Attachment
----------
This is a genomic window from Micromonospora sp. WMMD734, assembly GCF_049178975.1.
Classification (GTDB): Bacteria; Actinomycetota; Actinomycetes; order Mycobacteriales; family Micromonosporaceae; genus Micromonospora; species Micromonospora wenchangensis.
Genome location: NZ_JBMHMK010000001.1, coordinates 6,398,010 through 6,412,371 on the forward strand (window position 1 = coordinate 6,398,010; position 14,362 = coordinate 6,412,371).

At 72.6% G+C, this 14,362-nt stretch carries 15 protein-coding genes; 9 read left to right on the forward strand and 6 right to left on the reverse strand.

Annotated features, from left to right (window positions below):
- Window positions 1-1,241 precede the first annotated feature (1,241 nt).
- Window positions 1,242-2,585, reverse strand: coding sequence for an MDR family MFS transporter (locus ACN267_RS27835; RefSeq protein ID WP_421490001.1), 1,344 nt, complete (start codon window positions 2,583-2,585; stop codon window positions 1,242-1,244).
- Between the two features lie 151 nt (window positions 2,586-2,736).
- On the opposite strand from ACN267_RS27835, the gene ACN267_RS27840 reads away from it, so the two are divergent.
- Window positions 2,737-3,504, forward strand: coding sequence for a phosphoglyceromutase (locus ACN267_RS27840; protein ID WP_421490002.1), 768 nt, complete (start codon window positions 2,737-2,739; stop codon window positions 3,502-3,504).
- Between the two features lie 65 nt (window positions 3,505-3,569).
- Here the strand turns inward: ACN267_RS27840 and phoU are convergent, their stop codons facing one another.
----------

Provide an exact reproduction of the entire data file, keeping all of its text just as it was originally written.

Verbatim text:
This is a genomic window from Micromonospora sp. WMMD734, assembly GCF_049178975.1.
Classification (GTDB): Bacteria; Actinomycetota; Actinomycetes; order Mycobacteriales; family Micromonosporaceae; genus Micromonospora; species Micromonospora wenchangensis.
Genome location: NZ_JBMHMK010000001.1, coordinates 6,398,010 through 6,412,371 on the forward strand (window position 1 = coordinate 6,398,010; position 14,362 = coordinate 6,412,371).

At 72.6% G+C, this 14,362-nt stretch carries 15 protein-coding genes; 9 read left to right on the forward strand and 6 right to left on the reverse strand.

Annotated features, from left to right (window positions below):
- Window positions 1-1,241 precede the first annotated feature (1,241 nt).
- Window positions 1,242-2,585, reverse strand: coding sequence for an MDR family MFS transporter (locus ACN267_RS27835; RefSeq protein ID WP_421490001.1), 1,344 nt, complete (start codon window positions 2,583-2,585; stop codon window positions 1,242-1,244).
- Between the two features lie 151 nt (window positions 2,586-2,736).
- On the opposite strand from ACN267_RS27835, the gene ACN267_RS27840 reads away from it, so the two are divergent.
- Window positions 2,737-3,504, forward strand: coding sequence for a phosphoglyceromutase (locus ACN267_RS27840; protein ID WP_421490002.1), 768 nt, complete (start codon window positions 2,737-2,739; stop codon window positions 3,502-3,504).
- Between the two features lie 65 nt (window positions 3,505-3,569).
- Here the strand turns inward: ACN267_RS27840 and phoU are convergent, their stop codons facing one another.